Zuppa di Ceci ~ Creamy Chickpea Soup
Ceci, also called chickpeas or garbanzo beans in North America are very popular here in Italy. Ceci are bought in the dried form and then after being soaked in water overnight are slowly cooked until tender. Once cooked, these nutrition little beans can be served in a variety of ways as a side dish, in soups and salads to name just a few. Chickpeas are low in saturated fat, and very low in cholesterol and sodium. They are also a good source of fiber, protein and copper, and a very good source of folate and manganese. I often throw a handful of cooked ceci into my soup pot, but one of my favorite soups to make with them is this rich and creamy Zuppa di Ceci. Apart from a little pancetta, onion, celery, garlic and carrots used to develop the flavor base, the chickpeas are the primary ingredient. The chickpeas are pureed in the soup which creates a rich, thick soup, but I always keep out some cooked beans that I add back into the soup to add texture. I use my hand immersion wand to puree my soups which works great, but a blender or food processor will work just as well. Just allow the soup to cool a bit before using either of these to prevent messy soup accidents.
This soup is typical of the “cucina povera” style of cooking when you could create a filling warm dish for your family with a handful of dried beans and a few additional readily available ingredients to flavor the dish. To serve this soup, all it really needs is some cracked black pepper and a drizzle of really good extra virgin olive oil, but it is also great with some crisp pancetta bits as shown in the photo too. This soup freezes well, and actually improves in flavor the next day so is yet another great soup that can be made ahead of time. Like all soups of this type, serve the soup very warm but not steaming hot so you can really enjoy the rich flavor.
Deborah Mele 2011
Zuppa di Ceci ~ Creamy Chickpea Soup
This soup is typical of the "cucina povera" style of cooking when you could create a filling warm dish for your family with a handful of dried beans and a few additional readily available ingredients to flavor the dish .
- 1 Pound Dried Chickpeas
- 1 Carrot, Diced
- 1 Onion, Peeled & Diced
- 1 Stalk Celery, Diced
- 4 Tablespoons Chopped Pancetta
- 2 Tablespoons Olive Oil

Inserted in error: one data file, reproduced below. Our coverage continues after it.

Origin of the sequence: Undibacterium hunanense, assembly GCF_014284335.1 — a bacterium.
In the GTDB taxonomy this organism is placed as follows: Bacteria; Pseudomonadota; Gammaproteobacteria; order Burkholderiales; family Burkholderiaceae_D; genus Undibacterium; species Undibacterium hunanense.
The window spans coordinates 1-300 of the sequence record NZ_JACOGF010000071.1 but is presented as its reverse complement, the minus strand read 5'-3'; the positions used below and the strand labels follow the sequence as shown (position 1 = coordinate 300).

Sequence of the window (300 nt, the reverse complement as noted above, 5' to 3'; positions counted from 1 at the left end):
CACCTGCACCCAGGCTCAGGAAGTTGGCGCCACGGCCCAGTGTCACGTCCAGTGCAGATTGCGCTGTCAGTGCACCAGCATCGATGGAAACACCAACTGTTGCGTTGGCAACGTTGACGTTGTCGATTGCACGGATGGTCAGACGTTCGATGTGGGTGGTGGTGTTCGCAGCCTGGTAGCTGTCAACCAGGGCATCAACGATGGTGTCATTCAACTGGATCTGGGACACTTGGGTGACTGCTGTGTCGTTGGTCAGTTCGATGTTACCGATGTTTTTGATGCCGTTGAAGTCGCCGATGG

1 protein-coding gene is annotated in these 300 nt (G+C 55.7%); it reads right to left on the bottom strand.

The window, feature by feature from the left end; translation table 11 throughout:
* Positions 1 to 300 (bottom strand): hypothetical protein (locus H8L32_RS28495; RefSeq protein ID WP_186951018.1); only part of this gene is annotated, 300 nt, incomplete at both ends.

- 3 Cloves Garlic, Peeled & Minced
- Chicken or Vegetable Broth (4+ Cups)
- Salt & Pepper
- Cracked Black Pepper
- Extra Virgin Olive Oil
- Crisp Pancetta Bits
- Starting the night before, place the dried beans in a bowl and cover with water.
- Cover the bowl with plastic wrap and let rest until needed.
- Drain the beans and place in a pot and cover with fresh water.
- Bring the water to a boil, then decrease to a simmer and cook until the beans are tender. (This may take 30 to 45 minutes depending on the beans.)
- Drain and let sit in a colander while you prepare the soup flavor base.
- In a large soup pot, heat the oil and then add the pancetta, carrots, onion, celery and garlic.
- Cook until the vegetables are tender and the pancetta pieces are lightly browned.
- Remove about 1 1/2 cups of the chickpeas and set aside until later.
- Return the rest of the chickpeas to the pot with the vegetables and cover everything with broth by at least 1 inch.
- Bring to a boil, then reduce the heat and slowly simmer for another 20 to 30 minutes or so to develop and meld the flavors.
- Season with salt and pepper.
- Puree the soup until thick and smooth, adding additional broth as needed.
- Return the soup to the heat and stir in the chickpeas you had set aside early.
- Serve in individual bowls topped with some cracked black pepper and a drizzle of extra virgin olive oil.
- Sprinkle top of soup with the crispy pancetta bits and serve.
Nutrition Information:Yield: 6 Serving Size: 2 cups
Amount Per Serving: Calories: 312Total Fat: 18gSaturated Fat: 4gTrans Fat: 0gUnsaturated Fat: 13gCholesterol: 21mgSodium: 215mgCarbohydrates: 27gFiber: 7gSugar: 5gProtein: 12g
This is an incredibly good zuppa, very authentic. Thank you! I made just a couple of minor twists: I cook the diced carrots separately and add them at the last minute because I like whole pieces, not pureed. I also added some cooked ditalini. Finally, I sprinkled some finely chopped rosemary on top of the soup when serving it. Mangia bene.
I made a vegetarian version of this today. Thanks to the comment above, I included some rosemary into the final ten minutes of the cooking. Delicious, thank you.